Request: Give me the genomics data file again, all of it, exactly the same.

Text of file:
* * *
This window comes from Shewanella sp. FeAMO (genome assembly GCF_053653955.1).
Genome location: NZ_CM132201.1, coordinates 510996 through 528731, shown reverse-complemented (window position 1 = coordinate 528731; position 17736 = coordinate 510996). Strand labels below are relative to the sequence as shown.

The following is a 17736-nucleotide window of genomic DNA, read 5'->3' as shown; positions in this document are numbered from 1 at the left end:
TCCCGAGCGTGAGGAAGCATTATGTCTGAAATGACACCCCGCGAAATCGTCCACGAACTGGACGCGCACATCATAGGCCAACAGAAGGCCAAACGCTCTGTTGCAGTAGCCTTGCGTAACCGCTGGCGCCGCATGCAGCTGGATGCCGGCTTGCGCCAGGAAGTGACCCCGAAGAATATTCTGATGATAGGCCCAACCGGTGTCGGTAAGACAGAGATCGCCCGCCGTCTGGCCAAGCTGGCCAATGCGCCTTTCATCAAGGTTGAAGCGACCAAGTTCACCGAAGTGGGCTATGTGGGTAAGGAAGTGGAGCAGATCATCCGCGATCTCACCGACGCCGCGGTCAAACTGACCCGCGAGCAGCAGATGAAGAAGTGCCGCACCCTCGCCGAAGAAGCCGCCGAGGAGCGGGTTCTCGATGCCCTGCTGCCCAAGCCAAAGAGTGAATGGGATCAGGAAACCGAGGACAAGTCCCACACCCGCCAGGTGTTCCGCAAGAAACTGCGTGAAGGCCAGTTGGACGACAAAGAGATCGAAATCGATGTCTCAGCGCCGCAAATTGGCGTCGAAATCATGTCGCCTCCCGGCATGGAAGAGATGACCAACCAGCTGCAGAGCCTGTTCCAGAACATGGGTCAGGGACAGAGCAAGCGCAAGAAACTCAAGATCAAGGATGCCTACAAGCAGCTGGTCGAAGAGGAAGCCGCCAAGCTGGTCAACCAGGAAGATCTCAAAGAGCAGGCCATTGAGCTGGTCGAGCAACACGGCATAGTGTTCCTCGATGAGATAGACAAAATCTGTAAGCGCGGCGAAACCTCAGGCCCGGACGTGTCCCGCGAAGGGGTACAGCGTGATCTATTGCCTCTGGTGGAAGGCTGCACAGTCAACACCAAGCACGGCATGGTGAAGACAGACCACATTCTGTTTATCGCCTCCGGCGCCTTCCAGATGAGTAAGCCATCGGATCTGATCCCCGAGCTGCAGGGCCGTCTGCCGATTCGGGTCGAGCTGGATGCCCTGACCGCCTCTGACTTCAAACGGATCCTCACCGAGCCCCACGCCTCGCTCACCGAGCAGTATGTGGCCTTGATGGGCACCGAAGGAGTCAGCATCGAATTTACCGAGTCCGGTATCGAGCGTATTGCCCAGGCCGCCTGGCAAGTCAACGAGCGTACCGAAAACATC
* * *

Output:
This window comes from Shewanella sp. FeAMO (genome assembly GCF_053653955.1).
Genome location: NZ_CM132201.1, coordinates 510996 through 528731, shown reverse-complemented (window position 1 = coordinate 528731; position 17736 = coordinate 510996). Strand labels below are relative to the sequence as shown.

The following is a 17736-nucleotide window of genomic DNA, read 5'->3' as shown; positions in this document are numbered from 1 at the left end:
TCCCGAGCGTGAGGAAGCATTATGTCTGAAATGACACCCCGCGAAATCGTCCACGAACTGGACGCGCACATCATAGGCCAACAGAAGGCCAAACGCTCTGTTGCAGTAGCCTTGCGTAACCGCTGGCGCCGCATGCAGCTGGATGCCGGCTTGCGCCAGGAAGTGACCCCGAAGAATATTCTGATGATAGGCCCAACCGGTGTCGGTAAGACAGAGATCGCCCGCCGTCTGGCCAAGCTGGCCAATGCGCCTTTCATCAAGGTTGAAGCGACCAAGTTCACCGAAGTGGGCTATGTGGGTAAGGAAGTGGAGCAGATCATCCGCGATCTCACCGACGCCGCGGTCAAACTGACCCGCGAGCAGCAGATGAAGAAGTGCCGCACCCTCGCCGAAGAAGCCGCCGAGGAGCGGGTTCTCGATGCCCTGCTGCCCAAGCCAAAGAGTGAATGGGATCAGGAAACCGAGGACAAGTCCCACACCCGCCAGGTGTTCCGCAAGAAACTGCGTGAAGGCCAGTTGGACGACAAAGAGATCGAAATCGATGTCTCAGCGCCGCAAATTGGCGTCGAAATCATGTCGCCTCCCGGCATGGAAGAGATGACCAACCAGCTGCAGAGCCTGTTCCAGAACATGGGTCAGGGACAGAGCAAGCGCAAGAAACTCAAGATCAAGGATGCCTACAAGCAGCTGGTCGAAGAGGAAGCCGCCAAGCTGGTCAACCAGGAAGATCTCAAAGAGCAGGCCATTGAGCTGGTCGAGCAACACGGCATAGTGTTCCTCGATGAGATAGACAAAATCTGTAAGCGCGGCGAAACCTCAGGCCCGGACGTGTCCCGCGAAGGGGTACAGCGTGATCTATTGCCTCTGGTGGAAGGCTGCACAGTCAACACCAAGCACGGCATGGTGAAGACAGACCACATTCTGTTTATCGCCTCCGGCGCCTTCCAGATGAGTAAGCCATCGGATCTGATCCCCGAGCTGCAGGGCCGTCTGCCGATTCGGGTCGAGCTGGATGCCCTGACCGCCTCTGACTTCAAACGGATCCTCACCGAGCCCCACGCCTCGCTCACCGAGCAGTATGTGGCCTTGATGGGCACCGAAGGAGTCAGCATCGAATTTACCGAGTCCGGTATCGAGCGTATTGCCCAGGCCGCCTGGCAAGTCAACGAGCGTACCGAAAACATC